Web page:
Sibling rivalry

There are loads of things I love about schools holidays; a break from the busy morning routine of bag packing and lunchbox making, the chance to get away and explore new places as a family, and of course the chance to spend more time with my children. Unfortunately, the chance to spend more time with each other doesn’t seem to be at the top of their list. Well, before 9am this morning – the very first day of the school holidays – the arguing was already driving me a little crazy.

I reacted by sending them to their bedrooms to calm down (they still managed to annoy each other by knocking on the wall that divided them), but I realised they can’t stay there for the next two weeks. So my next step was to do what I do best – research. John Cowan wrote a great story for Parenting magazine on sibling rivalry. I reread it and here of some of his tips that I’ll be taking on board these holidays.

  1. Cope before you conquer
    Long before you conquer sibling rivalry (if you ever do), you can be coping with it. One of the best techniques is simply to separate them. If kids are irritating each other, maybe everyone will enjoy some time apart. Key to coping is having family rules in place that are real limits to aggressive, unpleasant behaviour.

    Boundaries won’t fix the underlying rivalry, but it does mean that they know that hitting, abuse or damaging property is absolutely forbidden, and it prevents the rivalry escalating. “We don’t speak like that in this home. Each of you cool off in your rooms for five minutes, and then I want to hear how you can sort this out.” “Hey! If you hit, you sit! Both of you, on the floor. Now! No, further apart. so you can’t reach each other.“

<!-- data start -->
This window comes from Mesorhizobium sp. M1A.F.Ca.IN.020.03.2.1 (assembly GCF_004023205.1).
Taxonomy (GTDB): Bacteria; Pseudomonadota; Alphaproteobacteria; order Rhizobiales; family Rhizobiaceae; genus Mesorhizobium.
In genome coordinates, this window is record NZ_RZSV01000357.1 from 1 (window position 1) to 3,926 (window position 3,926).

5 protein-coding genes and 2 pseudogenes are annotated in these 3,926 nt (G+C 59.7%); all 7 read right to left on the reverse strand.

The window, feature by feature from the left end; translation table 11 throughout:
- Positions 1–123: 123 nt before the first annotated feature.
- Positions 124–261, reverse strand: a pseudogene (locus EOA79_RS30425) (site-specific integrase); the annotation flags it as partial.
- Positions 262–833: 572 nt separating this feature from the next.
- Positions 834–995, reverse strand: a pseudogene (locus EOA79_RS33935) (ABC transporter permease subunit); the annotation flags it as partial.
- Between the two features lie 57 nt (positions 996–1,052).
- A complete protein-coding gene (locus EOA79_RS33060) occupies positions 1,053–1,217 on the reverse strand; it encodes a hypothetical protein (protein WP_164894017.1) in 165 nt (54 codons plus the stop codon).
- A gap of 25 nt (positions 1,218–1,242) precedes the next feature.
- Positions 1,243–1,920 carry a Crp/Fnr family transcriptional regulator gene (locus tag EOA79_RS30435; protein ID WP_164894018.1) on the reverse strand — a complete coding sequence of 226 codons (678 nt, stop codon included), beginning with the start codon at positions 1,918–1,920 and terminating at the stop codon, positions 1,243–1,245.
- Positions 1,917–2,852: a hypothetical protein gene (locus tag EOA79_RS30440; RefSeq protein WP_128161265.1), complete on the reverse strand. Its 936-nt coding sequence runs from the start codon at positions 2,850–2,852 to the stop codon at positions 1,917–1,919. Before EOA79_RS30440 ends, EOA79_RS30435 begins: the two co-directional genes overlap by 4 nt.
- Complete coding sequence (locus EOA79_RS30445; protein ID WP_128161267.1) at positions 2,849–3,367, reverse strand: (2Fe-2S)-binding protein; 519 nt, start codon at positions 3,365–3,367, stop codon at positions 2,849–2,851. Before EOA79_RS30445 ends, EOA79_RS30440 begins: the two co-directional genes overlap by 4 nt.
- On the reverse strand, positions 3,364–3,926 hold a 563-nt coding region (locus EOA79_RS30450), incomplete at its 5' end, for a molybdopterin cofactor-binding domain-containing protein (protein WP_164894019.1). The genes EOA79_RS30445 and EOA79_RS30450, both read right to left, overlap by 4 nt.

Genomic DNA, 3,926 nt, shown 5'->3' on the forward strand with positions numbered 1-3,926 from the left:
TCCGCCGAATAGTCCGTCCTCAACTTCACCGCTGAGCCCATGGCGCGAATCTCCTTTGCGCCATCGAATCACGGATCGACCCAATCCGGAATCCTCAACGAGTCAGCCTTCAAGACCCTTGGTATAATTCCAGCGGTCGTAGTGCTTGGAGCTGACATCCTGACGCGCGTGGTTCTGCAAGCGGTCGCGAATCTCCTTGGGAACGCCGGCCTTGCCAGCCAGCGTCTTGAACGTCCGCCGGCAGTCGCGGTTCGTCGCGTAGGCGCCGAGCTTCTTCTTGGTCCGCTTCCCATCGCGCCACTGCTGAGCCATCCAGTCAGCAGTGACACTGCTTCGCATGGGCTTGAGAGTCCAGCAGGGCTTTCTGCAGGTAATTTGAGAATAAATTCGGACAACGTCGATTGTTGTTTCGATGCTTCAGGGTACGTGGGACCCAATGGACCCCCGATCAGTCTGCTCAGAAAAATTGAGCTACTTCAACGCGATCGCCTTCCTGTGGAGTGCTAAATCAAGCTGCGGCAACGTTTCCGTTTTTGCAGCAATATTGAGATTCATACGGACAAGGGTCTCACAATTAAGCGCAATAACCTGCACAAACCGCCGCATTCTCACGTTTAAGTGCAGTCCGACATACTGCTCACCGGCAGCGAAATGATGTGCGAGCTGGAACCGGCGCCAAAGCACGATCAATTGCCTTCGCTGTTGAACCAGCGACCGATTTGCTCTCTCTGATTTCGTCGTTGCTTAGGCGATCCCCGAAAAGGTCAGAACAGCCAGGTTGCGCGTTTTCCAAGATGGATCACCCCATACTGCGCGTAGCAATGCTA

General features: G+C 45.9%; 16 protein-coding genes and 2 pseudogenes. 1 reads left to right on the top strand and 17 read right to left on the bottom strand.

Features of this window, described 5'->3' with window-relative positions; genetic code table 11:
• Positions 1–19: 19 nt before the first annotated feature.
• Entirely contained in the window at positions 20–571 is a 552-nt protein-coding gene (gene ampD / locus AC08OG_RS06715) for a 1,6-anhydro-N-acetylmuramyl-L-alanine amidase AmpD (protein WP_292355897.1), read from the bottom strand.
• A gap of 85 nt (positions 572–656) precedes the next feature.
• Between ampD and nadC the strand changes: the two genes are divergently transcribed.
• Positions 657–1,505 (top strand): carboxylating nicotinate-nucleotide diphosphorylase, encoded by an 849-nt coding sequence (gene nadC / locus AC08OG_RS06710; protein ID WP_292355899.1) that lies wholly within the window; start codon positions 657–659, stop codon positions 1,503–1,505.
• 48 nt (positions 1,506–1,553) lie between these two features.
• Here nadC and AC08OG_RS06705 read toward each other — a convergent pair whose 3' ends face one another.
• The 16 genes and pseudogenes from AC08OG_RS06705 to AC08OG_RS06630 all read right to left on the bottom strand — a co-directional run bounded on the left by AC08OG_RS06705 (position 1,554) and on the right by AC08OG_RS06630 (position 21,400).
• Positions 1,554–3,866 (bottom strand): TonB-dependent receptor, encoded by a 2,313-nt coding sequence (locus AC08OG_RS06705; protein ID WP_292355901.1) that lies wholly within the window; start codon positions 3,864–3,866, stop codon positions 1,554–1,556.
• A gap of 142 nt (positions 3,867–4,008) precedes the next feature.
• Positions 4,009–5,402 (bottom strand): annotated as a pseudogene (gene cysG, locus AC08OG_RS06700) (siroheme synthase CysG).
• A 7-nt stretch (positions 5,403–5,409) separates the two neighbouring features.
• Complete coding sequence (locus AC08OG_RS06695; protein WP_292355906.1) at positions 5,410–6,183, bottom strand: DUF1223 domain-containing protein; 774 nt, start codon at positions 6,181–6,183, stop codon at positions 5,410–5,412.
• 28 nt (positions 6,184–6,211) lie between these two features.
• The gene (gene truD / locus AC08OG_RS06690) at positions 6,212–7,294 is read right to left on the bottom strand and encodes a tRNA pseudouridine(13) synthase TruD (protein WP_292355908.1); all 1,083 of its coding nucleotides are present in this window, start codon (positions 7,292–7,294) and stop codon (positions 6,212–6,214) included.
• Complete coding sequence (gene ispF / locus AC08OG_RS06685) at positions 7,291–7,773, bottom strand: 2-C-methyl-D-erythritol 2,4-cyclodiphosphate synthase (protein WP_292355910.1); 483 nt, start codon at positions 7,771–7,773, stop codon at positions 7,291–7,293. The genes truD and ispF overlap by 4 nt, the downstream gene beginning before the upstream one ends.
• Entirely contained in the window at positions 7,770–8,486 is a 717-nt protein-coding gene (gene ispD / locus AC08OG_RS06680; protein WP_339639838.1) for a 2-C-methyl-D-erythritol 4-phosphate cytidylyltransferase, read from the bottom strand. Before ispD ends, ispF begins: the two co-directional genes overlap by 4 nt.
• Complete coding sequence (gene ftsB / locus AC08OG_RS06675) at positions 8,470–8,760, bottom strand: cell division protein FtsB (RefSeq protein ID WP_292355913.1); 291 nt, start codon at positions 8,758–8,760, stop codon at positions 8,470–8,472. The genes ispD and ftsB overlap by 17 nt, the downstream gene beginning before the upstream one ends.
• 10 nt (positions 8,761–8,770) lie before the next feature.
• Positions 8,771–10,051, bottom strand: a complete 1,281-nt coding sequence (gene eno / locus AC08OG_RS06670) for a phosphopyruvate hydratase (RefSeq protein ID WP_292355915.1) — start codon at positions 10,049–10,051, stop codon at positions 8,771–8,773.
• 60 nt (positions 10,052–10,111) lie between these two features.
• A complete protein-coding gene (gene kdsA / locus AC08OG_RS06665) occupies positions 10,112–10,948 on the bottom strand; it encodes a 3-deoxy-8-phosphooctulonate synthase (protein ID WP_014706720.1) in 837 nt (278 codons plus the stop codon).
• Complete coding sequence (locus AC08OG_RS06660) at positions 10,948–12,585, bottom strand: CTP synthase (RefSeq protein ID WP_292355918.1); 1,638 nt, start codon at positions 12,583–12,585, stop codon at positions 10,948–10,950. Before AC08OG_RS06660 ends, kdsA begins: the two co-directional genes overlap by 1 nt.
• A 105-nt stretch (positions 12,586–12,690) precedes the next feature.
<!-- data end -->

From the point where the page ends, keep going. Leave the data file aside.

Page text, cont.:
2.  Have special times with each child
    I do not know how much time a child actually needs from a parent, but a child will probably be content if they have the knowledge that they will be getting some special, one-on-one focussed attention from their parent in the foreseeable future. They won’t resent you taking time to pacify their baby brother if they have been assured that tonight you are going to read them a story. They will be satisfied with the idea that your time and attention has to be divided between other brothers and sisters (and work and chores and study and a dozen other things) if they know that their name is on the calendar for a ‘Mum-date’ or a ‘Dad-date’ – a fun time with just one child and a parent.
  3.  You don’t have to intervene every time
    Remember, sometimes sibling rivalry happens because they know it draws you in and gets your attention. We don’t have to jump to attention every time our kids snap their fingers. We do not have to be at their beck and call all the time, and our own boundaries and authority need to be respected.

    If there is hitting, abuse, bullying going on then rush to intervene, but if they are managing to express their disagreement to each other in a way which is not too unpleasant or aggressive, then let it run for a while. You can even do some coaching. “Good to hear you trying to sort this out. Let your brother have his say and then you can have your turn.” Rather than sorting them out, establish the ground rules – “No hitting, no insults. Stick to the issue.”

    One type of apparently peaceful disagreement may need your intervention – you may have a child who is very forceful with her words (I say ‘her’ because girls can be so much more skillful with their language). Of course you would protect your children from physical aggression, but take care they don’t get verbally bullied as well.

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About Author

Hannah Dickson

Hannah was the editor of Parenting magazine and theparentingplace.com from 2008 until 2015. She's a mother of two primary school-aged children and is passionate about baking, cupcakes and giving children a great start with a warm and creative family life.

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